What the Middle Class income looks like and why it can still lead to major net worth.

 

Recently I’ve seen a number of financial articles around Millennialslack of retirement savings as well as Seniors working longer because both groups expressed feelings that they can’t afford to save for retirement (see linked articles from Business Insider as well as CNBC). As we previously covered the topic in our 5 Simple Things You Can Do To Save More even the smallest of events can lead to serious savings.

What is the “Middle Class” these days anyway?

Not Long Ago CNBC posted an article 52%of Americans are considered ‘middle class’-here’s how much money they earn that outlined a 2018 Pew Research Center report on the current statistics. As you could see from the article the Median income for middle class households is defined as $78,442 however geographical considerations as well as household size can ultimately determine what the middle class would be defined as in different areas of the country. There are even calculators that are available to see what group someone would fall into compared to others in your geographic location as well as those across American Adults overall. The ranges of income for middle class by household size is as follows:

Single Household: $26,093 to $78,281
Household of two: $36,902 to $110,706
Household of three: $45,195 to $135,586
Household of four: $52,187 to $156,561
Household of five: $58,347 to $175,041

Saving can create wealth even in small increments

One of the biggest obstacles to the workforce both old and young is the feeling that “I don’t make enough to save”. Most shockingly, this leads to not only a low average savings rate in 401k plans (national averages are approximately 4% contribution rates into company retirement plans) but in surprising numbers it is beginning to show that some aren’t saving at all.Let’s take a look at some numbers around the previous data we collected and where they could lead to if an automatic savings was started in a company 401(k) plan: if we use the average in the range of Middle Class single households($52,187) for all illustrations and the average company contribution as a percentage of salary of 4.7% as determined by a May 2019 Fidelity Investments study. First, we will start with the national average of 4% from the $52,187 salary for an annual total of $2,087.48 of salary deferrals with a match of 100%(per the 4.7 national previously mentioned) meaning that in total your 401k has deposits of $4,174.96 in combined deposits. Now, 401k deferrals are made pre-tax, meaning that the money is deposited into your retirement account before ever having any deductions taken from it. So assuming that about 30% can go to tax, healthcare and other deductions we have to realize that our annual contribution is not $2,087.48 out of our take-home pay – in fact it is only an impact of $1,461.24 for the whole year or approximately $28 a week that would be assumed out of one’s payroll check.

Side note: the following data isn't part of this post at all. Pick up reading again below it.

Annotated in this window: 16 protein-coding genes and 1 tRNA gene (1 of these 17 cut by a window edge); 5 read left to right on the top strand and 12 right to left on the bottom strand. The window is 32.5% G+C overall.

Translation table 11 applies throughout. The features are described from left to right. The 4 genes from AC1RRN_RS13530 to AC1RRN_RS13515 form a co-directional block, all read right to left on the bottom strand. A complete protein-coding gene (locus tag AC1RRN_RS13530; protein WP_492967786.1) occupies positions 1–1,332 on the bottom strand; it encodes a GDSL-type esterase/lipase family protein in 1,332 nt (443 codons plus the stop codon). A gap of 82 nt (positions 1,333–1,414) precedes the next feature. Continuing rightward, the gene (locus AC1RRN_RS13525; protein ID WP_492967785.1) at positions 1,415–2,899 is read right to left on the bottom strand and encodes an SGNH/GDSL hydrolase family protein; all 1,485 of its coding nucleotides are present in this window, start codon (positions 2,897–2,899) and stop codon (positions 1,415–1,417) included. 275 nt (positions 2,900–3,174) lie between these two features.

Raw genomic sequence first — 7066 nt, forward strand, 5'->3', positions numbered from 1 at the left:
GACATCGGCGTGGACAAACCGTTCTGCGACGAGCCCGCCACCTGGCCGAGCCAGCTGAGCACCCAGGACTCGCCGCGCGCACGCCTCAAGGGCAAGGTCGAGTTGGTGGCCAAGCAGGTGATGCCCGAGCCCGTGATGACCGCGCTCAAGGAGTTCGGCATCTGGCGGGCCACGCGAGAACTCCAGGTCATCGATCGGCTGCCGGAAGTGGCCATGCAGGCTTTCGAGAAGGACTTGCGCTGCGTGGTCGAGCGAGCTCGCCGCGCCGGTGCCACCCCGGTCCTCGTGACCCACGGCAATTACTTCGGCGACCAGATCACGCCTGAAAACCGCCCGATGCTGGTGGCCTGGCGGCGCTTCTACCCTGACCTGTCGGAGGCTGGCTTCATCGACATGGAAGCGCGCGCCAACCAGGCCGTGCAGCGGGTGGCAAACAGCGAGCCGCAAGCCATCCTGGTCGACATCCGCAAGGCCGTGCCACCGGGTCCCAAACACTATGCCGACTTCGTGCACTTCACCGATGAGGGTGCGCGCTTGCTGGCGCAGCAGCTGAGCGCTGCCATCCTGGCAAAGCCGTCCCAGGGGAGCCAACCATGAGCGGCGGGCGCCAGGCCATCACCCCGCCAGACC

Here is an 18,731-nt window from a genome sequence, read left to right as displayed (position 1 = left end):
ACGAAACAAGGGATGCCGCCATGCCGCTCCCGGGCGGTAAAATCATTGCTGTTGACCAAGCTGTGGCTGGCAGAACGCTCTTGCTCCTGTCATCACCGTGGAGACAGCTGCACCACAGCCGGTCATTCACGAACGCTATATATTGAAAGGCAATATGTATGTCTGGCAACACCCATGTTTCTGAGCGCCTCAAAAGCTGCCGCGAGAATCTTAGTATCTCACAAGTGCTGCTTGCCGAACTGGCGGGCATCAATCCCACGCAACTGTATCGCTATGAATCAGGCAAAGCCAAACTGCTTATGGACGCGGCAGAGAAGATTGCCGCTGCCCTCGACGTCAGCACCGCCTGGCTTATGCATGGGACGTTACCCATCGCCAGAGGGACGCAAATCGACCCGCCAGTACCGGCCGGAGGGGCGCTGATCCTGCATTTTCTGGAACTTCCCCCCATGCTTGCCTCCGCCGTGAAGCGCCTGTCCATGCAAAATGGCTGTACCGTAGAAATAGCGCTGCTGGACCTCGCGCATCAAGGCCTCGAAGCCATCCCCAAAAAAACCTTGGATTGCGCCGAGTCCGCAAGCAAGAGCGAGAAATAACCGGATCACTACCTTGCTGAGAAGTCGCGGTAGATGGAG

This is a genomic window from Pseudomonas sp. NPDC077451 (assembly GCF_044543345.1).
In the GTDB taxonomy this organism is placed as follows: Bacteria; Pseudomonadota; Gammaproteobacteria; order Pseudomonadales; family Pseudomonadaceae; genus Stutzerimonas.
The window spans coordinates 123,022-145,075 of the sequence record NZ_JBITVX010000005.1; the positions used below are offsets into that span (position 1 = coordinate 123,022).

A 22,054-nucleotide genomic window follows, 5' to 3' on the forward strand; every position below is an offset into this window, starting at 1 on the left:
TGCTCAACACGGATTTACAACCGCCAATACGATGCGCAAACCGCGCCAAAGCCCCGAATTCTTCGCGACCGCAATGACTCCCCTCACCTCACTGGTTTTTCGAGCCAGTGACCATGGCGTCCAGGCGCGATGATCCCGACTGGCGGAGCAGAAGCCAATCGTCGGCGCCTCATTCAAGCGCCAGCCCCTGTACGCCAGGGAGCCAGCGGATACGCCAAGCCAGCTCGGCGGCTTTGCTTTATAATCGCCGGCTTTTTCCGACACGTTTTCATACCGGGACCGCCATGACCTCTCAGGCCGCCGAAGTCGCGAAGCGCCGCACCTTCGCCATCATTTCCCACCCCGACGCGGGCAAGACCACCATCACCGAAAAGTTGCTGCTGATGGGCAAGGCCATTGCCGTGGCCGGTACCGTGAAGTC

I can spare the $28 per week but what will it really do for me?

Ok, so now we have looked at what the income impact could be to take on this venture and possibly you’ve even had the thought that there’s a few things you could trim back to find the $28 a week but immediately the thought comes in: “what is $28 per week really going to do for me in retirement?”. First, lets take a step back and remember that the $28/week is your after-tax impact not including any employer match, and that’s part of where the magic of automated savings, employer matching as well as compounding growth comes in. Especially in the case of someone who has a long time ahead of them (lets look at a 40-year time horizon) this can almost seem like magic.Assuming nothing changes in contributions or matches (meaning that there is now age growth from the individual that would gradually increase the savings) an investor with a return of 10% on average could have $2,032,586.84 at the time of their retirement. Not bad for skipping a few cups of coffee or dinners out huh?!? Its also important to note that the median return for the S&P 500 over the last 40 years is 9.958% so the natural question of if 10% is a realistic return can be resolved with that data as well.

 

Why these things are important to you

First, the concept of starting early and automating your savings is a common theme that we’ve discussed and will cover time and again due to the impact that it creates over time. So, if nothing else is taken away from this start saving as early as you can, make it automatic and review your progress along the way. Its also important to discuss these things because its human nature to feel “average” or even perhaps below average (i.e. the feeling of that’s not me, I can’t obtain that wealth). Also, the process of generating wealth is one that is formed in good habits such as the disciplined savings we outlined before. Often times it can be the obstacles we create for ourselves such as dismissing smaller contributions and waiting to start saving later that can play the biggest impact to where we end up, its common to fear market swings but until someone has planned they may not realize what their approach may be taking away from the nest egg.

Interested in learning more?

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